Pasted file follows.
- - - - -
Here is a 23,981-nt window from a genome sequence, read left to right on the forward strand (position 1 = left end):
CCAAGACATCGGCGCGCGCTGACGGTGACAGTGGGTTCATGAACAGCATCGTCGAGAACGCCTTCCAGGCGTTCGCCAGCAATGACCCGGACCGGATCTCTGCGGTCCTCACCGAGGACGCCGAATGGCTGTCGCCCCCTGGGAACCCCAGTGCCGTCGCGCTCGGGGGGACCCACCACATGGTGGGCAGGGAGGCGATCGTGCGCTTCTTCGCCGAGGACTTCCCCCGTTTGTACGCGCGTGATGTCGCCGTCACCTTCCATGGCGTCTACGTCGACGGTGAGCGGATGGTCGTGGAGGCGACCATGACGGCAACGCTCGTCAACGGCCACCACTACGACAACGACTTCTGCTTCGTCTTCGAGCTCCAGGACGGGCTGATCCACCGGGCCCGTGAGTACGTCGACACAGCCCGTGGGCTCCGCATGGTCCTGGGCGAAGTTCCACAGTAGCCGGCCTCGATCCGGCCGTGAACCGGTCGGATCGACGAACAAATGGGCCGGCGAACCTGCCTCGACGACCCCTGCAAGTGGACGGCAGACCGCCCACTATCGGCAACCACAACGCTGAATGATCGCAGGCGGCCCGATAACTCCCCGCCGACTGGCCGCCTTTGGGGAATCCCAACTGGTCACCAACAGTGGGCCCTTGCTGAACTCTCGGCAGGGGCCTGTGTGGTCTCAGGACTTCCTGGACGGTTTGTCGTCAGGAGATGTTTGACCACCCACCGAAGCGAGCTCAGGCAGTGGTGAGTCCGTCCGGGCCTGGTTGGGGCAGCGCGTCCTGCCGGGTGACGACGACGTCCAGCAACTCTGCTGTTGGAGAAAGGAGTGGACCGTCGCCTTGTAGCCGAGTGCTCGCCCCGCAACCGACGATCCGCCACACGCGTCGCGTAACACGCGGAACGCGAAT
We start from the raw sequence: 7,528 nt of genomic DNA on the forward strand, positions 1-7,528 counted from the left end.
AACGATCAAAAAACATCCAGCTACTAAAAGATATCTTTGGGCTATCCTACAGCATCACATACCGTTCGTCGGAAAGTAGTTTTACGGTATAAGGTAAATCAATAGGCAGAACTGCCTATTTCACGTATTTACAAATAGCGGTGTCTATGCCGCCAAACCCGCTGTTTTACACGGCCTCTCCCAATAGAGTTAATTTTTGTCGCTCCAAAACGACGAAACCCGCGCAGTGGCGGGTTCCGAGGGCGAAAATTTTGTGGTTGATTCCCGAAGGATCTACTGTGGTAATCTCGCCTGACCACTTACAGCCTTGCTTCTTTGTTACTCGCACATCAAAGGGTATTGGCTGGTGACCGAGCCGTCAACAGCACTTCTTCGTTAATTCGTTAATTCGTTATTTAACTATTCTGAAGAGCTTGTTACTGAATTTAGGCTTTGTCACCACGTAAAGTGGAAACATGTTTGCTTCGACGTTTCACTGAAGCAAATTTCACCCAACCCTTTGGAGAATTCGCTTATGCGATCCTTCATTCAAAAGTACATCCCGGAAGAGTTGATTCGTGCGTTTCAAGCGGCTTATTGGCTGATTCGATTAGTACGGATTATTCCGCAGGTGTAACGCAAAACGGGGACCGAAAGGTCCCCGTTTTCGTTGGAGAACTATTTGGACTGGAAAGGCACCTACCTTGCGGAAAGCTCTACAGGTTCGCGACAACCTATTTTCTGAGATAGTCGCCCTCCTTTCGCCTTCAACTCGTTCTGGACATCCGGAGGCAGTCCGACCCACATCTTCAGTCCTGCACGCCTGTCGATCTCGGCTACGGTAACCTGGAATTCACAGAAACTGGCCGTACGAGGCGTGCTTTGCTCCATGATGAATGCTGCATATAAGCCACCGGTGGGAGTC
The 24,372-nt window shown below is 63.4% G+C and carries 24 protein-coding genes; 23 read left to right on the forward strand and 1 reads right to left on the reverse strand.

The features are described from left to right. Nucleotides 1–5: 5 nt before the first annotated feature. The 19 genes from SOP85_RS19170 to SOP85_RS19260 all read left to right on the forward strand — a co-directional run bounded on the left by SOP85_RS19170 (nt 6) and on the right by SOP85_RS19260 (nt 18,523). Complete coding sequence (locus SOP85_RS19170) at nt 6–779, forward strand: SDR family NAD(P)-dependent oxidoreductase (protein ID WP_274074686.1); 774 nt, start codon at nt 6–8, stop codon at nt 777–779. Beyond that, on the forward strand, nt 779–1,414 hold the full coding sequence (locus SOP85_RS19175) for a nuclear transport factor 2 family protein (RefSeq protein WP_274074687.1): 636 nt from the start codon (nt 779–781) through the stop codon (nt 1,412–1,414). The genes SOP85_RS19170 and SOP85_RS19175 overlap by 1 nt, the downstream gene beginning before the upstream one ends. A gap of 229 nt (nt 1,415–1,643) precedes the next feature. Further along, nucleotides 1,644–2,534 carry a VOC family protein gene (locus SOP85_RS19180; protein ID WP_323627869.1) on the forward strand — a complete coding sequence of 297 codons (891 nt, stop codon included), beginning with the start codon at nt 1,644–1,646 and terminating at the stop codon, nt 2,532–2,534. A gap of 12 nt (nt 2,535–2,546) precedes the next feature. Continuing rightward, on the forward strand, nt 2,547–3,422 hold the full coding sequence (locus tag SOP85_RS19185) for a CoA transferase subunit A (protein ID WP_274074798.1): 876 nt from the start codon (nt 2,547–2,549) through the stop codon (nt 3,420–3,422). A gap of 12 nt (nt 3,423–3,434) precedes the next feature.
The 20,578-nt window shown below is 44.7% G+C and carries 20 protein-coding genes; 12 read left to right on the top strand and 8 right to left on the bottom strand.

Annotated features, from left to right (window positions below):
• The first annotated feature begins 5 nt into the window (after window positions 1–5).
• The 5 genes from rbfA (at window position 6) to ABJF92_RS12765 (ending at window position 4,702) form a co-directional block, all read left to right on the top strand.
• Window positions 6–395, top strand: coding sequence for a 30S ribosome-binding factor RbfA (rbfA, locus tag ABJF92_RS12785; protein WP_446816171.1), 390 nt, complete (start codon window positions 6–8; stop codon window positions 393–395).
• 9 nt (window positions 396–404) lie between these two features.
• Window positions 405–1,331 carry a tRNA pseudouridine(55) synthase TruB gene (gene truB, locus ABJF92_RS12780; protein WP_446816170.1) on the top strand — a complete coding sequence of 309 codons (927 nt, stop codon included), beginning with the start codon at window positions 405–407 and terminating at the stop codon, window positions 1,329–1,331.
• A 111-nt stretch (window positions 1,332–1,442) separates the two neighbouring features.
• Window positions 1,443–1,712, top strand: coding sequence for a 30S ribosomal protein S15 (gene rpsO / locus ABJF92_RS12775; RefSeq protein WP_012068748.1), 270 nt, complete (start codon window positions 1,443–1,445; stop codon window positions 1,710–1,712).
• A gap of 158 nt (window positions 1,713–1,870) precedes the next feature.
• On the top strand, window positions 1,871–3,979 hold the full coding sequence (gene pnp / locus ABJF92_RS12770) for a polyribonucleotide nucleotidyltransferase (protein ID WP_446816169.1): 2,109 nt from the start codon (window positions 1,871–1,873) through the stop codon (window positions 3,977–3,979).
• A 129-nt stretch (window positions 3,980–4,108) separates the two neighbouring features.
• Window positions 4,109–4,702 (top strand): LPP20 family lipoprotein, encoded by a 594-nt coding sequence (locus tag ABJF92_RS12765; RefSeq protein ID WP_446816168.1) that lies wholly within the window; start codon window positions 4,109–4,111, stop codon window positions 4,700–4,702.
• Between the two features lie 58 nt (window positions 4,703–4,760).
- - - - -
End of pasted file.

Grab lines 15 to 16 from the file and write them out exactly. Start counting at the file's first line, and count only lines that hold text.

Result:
• Window positions 1,443–1,712, top strand: coding sequence for a 30S ribosomal protein S15 (gene rpsO / locus ABJF92_RS12775; RefSeq protein WP_012068748.1), 270 nt, complete (start codon window positions 1,443–1,445; stop codon window positions 1,710–1,712).
• A gap of 158 nt (window positions 1,713–1,870) precedes the next feature.